Doreen Garner, Doctor’s Orders
Larrie, New York 21 May – 18 June
ArtReview // September, 2017
One’s attention could be drawn in one of two directions. To the left is a modest tattoo-parlour setup – with inks, sample drawings (mostly simplified versions of medical illustrations) and a padded table where the artist administers, per the exhibition’s press release, ‘needle and ink as treatment, and authentic interaction as cure’. To the right is a confrontational, tumorous sculpture: Big Pussy (From the Back) (2015). Laid out on a mirrored plinth, the clear glass work is stuffed with polyester fibre and adorned with such objects as teddy-bear eyes, brass screws, Swarovski crystals, condoms, dentures and a hair weave.
Doreen Garner has become known for ghoulish, sexualised objects that address the dark history of medical experimentation on people of colour. Her practice draws on such texts as Harriet A. Washington’s Medical Apartheid (2007), which details the practice of doctors like J. Marion Sims, the so-called father of modern gynaecology, who innovated surgical techniques while conducting harrowing experiments on enslaved black women in the nineteenth century. There is a cruel irony to Sims’s life-saving work, which he performed on slaves without the use of anaesthesia, believing (as did many of his peers) that people of colour had a higher pain threshold.
In Garner’s work, femaleness and blackness become dissected and disembodied. At thirty years old, Garner seems to channel a new wave of feminist rage against the continued abuse of racial and sexual others. She rejects the surface of the female body as an easy object for consumption – even when transfigured through a ‘feminist lens’, as artists like Marilyn Minter have attempted to do, with her photorealistic canvases of models’ zits and eyebrow hairs.
Garner pushes her visual language to the extreme, with staging elements both dramatic and pedagogical. Some sculptures are titled for historical figures, like Reliquary for Henrietta (2016) (a golden skull resting atop a hairy red silicone mass, memorialising Henrietta Lacks, an African American whose cells were used without her permission to develop the HeLa immortalised cell line). The cold, spotlit illumination of the exhibition design recalls operating theatres. Her black-and-white Medical Study (2013–17) series depicts, with clinical exactitude, a sawed-off jaw with contemporary gold-capped teeth and a skeletal hand bearing colourful nail-art. A shelf of books includes her source material, from Medical Apartheid to Richard Barnett’s medical illustration compendium The Sick Rose (2014).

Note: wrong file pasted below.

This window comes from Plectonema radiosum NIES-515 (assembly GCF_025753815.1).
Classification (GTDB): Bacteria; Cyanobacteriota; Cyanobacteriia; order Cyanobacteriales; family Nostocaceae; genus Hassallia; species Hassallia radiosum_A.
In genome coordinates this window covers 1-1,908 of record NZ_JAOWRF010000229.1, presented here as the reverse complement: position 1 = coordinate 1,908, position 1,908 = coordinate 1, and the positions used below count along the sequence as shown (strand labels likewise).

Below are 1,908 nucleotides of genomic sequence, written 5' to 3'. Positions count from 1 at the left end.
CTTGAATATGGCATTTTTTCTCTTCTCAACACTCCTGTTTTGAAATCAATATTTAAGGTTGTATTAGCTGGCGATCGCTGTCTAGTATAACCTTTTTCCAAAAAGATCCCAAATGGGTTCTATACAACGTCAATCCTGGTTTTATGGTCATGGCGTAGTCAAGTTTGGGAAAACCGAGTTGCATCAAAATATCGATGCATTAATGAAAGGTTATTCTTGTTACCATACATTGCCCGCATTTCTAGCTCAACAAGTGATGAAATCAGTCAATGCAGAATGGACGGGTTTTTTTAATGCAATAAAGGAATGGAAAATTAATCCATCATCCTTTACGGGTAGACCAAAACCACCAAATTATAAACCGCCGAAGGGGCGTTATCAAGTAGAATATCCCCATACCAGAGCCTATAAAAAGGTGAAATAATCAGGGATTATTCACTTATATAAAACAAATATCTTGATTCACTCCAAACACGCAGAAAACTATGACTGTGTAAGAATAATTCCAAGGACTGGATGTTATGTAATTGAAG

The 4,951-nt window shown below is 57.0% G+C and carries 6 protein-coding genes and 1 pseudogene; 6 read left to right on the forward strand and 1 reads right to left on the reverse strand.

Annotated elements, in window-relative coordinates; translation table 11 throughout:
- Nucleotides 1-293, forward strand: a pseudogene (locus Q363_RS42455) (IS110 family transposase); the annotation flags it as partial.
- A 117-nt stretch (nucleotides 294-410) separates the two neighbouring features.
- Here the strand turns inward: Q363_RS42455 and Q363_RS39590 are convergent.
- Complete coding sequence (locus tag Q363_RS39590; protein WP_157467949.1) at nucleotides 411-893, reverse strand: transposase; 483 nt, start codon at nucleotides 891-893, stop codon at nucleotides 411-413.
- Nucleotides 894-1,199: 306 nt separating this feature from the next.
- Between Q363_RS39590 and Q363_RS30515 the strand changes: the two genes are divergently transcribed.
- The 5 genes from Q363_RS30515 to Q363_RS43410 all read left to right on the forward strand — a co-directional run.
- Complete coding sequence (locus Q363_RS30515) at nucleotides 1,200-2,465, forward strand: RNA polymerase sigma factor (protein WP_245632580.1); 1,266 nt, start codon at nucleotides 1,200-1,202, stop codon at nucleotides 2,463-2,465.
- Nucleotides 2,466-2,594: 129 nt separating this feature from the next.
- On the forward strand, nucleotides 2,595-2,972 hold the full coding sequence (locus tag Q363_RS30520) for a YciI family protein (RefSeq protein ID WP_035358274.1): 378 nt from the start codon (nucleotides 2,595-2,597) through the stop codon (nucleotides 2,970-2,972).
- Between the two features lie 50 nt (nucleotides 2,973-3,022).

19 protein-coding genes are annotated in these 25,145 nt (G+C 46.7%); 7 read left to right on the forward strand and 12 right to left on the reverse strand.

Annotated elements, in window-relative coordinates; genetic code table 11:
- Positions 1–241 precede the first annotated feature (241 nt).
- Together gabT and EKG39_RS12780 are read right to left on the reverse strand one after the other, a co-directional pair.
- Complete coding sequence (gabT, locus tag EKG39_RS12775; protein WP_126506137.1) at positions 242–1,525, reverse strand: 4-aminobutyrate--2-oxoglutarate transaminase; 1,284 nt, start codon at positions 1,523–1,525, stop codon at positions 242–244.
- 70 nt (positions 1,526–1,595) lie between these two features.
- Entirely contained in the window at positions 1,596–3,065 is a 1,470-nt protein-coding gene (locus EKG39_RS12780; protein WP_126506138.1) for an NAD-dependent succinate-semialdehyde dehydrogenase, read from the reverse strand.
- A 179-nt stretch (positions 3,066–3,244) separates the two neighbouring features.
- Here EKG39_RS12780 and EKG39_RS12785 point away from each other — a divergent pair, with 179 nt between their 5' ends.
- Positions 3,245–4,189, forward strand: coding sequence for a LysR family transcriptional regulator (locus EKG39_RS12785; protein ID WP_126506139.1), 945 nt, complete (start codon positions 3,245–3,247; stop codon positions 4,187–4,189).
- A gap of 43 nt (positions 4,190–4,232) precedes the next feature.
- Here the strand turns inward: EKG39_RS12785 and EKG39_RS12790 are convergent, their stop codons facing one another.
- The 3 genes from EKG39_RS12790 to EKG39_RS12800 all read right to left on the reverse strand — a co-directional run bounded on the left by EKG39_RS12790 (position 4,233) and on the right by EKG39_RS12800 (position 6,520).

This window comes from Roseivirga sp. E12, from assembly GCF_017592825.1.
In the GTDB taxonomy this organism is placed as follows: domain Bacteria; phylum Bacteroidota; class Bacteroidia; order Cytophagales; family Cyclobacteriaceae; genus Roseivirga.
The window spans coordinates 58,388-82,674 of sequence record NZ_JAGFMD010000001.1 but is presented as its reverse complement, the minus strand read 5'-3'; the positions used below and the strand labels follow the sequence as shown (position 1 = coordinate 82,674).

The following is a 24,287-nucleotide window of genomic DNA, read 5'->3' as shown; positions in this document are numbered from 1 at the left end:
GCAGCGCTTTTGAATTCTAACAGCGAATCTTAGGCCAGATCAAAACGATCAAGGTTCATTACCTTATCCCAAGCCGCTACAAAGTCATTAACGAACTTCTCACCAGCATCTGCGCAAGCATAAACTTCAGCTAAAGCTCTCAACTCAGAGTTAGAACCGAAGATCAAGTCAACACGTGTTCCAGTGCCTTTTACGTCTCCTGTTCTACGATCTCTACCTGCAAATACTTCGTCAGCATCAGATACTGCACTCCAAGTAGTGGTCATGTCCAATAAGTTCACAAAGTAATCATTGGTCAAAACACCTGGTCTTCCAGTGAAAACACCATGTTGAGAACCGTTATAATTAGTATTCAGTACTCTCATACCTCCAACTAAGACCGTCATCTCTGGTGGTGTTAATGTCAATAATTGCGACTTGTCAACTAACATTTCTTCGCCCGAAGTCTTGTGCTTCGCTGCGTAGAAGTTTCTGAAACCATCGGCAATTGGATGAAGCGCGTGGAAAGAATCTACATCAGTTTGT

In developing a (morbid) genre of portraiture, Garner’s practice is the inverse of Kehinde Wiley’s. Where Wiley recoups traditional painterly styles to render black figures adorned with symbols of royalty and contemporary hip-hop regalia, Garner bedazzles the insides of tortured bodies, forcing viewers to examine their relationships to seduction and repulsion.
Interestingly, in a 2015 video interview for Brooklyn public-access BRIC TV, Garner explained with equal fascination and frustration how the personal gets mapped onto the artistic. “No matter what I combine, it’s going to look sexual, because that’s how we see objects and that’s how people see me, too.” She mused, “I wonder if the work would be read the same way if it was a white woman making it.” In the performance Observatory (2014), Garner positioned herself in a glass vitrine with her sculptures, making unceasing eye contact with what she described as a mostly white audience. With the heavily mirrored surfaces that pervade this show at Larrie, Garner turns the gaze back on the viewers themselves.
In the show’s most visceral moment, the sexual and the surgical come together. In the video Endoscopy (2014), a doctor’s spoken explanation of the gluteus muscle segues to graphic operating footage, possibly of a butt implant. The round lens of the surgical camera becomes conflated with the fisheye views of 1990s hip-hop videos, as footage switches between closeup shots of erotic dancing and operating gore. The music unnervingly shifts between hip-hop tracks and the theme to Alfred Hitchcock’s Psycho (1960), a reminder that body horror is part of our shared, white-washed cultural heritage.